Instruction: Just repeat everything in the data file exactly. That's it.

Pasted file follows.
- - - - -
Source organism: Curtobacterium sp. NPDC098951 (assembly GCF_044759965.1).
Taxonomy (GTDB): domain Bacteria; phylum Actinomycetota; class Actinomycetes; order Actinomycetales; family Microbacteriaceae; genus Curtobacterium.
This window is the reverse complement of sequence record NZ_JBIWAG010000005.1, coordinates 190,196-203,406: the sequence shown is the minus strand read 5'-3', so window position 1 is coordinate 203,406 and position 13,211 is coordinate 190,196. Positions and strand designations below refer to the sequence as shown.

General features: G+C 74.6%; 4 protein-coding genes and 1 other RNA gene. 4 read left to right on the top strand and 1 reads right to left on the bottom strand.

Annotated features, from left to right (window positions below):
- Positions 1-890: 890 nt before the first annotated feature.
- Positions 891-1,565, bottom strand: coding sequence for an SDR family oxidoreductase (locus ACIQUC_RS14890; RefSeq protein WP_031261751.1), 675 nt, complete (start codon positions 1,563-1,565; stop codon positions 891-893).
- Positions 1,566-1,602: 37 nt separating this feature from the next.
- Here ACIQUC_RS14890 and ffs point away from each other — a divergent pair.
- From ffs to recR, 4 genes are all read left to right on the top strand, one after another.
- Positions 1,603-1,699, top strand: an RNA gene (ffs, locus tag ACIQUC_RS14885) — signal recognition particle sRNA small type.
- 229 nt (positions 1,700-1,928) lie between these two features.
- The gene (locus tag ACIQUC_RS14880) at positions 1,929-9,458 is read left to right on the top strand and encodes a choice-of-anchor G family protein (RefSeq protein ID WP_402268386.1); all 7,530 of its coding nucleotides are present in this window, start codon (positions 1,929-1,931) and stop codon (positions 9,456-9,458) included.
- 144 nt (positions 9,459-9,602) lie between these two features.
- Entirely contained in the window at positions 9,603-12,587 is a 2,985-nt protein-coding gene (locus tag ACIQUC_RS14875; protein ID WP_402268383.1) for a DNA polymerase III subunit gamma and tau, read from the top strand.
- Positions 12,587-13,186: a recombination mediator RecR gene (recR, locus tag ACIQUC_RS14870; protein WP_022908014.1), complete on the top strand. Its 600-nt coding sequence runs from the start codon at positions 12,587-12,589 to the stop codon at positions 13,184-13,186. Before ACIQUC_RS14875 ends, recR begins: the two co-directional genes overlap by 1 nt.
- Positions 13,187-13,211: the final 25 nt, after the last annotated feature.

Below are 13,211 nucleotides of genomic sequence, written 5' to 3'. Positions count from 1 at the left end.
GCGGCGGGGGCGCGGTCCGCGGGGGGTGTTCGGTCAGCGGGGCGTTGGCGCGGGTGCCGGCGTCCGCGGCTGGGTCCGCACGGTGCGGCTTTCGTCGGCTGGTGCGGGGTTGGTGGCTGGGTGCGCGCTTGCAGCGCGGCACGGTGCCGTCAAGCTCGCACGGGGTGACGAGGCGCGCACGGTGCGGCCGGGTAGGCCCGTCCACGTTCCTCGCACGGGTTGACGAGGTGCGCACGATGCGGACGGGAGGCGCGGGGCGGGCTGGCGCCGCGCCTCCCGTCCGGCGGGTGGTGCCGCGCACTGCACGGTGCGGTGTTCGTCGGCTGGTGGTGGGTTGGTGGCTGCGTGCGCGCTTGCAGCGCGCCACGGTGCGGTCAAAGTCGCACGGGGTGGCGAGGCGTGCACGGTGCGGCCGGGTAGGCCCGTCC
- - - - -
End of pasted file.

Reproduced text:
Source organism: Curtobacterium sp. NPDC098951 (assembly GCF_044759965.1).
Taxonomy (GTDB): domain Bacteria; phylum Actinomycetota; class Actinomycetes; order Actinomycetales; family Microbacteriaceae; genus Curtobacterium.
This window is the reverse complement of sequence record NZ_JBIWAG010000005.1, coordinates 190,196-203,406: the sequence shown is the minus strand read 5'-3', so window position 1 is coordinate 203,406 and position 13,211 is coordinate 190,196. Positions and strand designations below refer to the sequence as shown.

General features: G+C 74.6%; 4 protein-coding genes and 1 other RNA gene. 4 read left to right on the top strand and 1 reads right to left on the bottom strand.

Annotated features, from left to right (window positions below):
- Positions 1-890: 890 nt before the first annotated feature.
- Positions 891-1,565, bottom strand: coding sequence for an SDR family oxidoreductase (locus ACIQUC_RS14890; RefSeq protein WP_031261751.1), 675 nt, complete (start codon positions 1,563-1,565; stop codon positions 891-893).
- Positions 1,566-1,602: 37 nt separating this feature from the next.
- Here ACIQUC_RS14890 and ffs point away from each other — a divergent pair.
- From ffs to recR, 4 genes are all read left to right on the top strand, one after another.
- Positions 1,603-1,699, top strand: an RNA gene (ffs, locus tag ACIQUC_RS14885) — signal recognition particle sRNA small type.
- 229 nt (positions 1,700-1,928) lie between these two features.
- The gene (locus tag ACIQUC_RS14880) at positions 1,929-9,458 is read left to right on the top strand and encodes a choice-of-anchor G family protein (RefSeq protein ID WP_402268386.1); all 7,530 of its coding nucleotides are present in this window, start codon (positions 1,929-1,931) and stop codon (positions 9,456-9,458) included.
- 144 nt (positions 9,459-9,602) lie between these two features.
- Entirely contained in the window at positions 9,603-12,587 is a 2,985-nt protein-coding gene (locus tag ACIQUC_RS14875; protein ID WP_402268383.1) for a DNA polymerase III subunit gamma and tau, read from the top strand.
- Positions 12,587-13,186: a recombination mediator RecR gene (recR, locus tag ACIQUC_RS14870; protein WP_022908014.1), complete on the top strand. Its 600-nt coding sequence runs from the start codon at positions 12,587-12,589 to the stop codon at positions 13,184-13,186. Before ACIQUC_RS14875 ends, recR begins: the two co-directional genes overlap by 1 nt.
- Positions 13,187-13,211: the final 25 nt, after the last annotated feature.

Below are 13,211 nucleotides of genomic sequence, written 5' to 3'. Positions count from 1 at the left end.
GCGGCGGGGGCGCGGTCCGCGGGGGGTGTTCGGTCAGCGGGGCGTTGGCGCGGGTGCCGGCGTCCGCGGCTGGGTCCGCACGGTGCGGCTTTCGTCGGCTGGTGCGGGGTTGGTGGCTGGGTGCGCGCTTGCAGCGCGGCACGGTGCCGTCAAGCTCGCACGGGGTGACGAGGCGCGCACGGTGCGGCCGGGTAGGCCCGTCCACGTTCCTCGCACGGGTTGACGAGGTGCGCACGATGCGGACGGGAGGCGCGGGGCGGGCTGGCGCCGCGCCTCCCGTCCGGCGGGTGGTGCCGCGCACTGCACGGTGCGGTGTTCGTCGGCTGGTGGTGGGTTGGTGGCTGCGTGCGCGCTTGCAGCGCGCCACGGTGCGGTCAAAGTCGCACGGGGTGGCGAGGCGTGCACGGTGCGGCCGGGTAGGCCCGTCC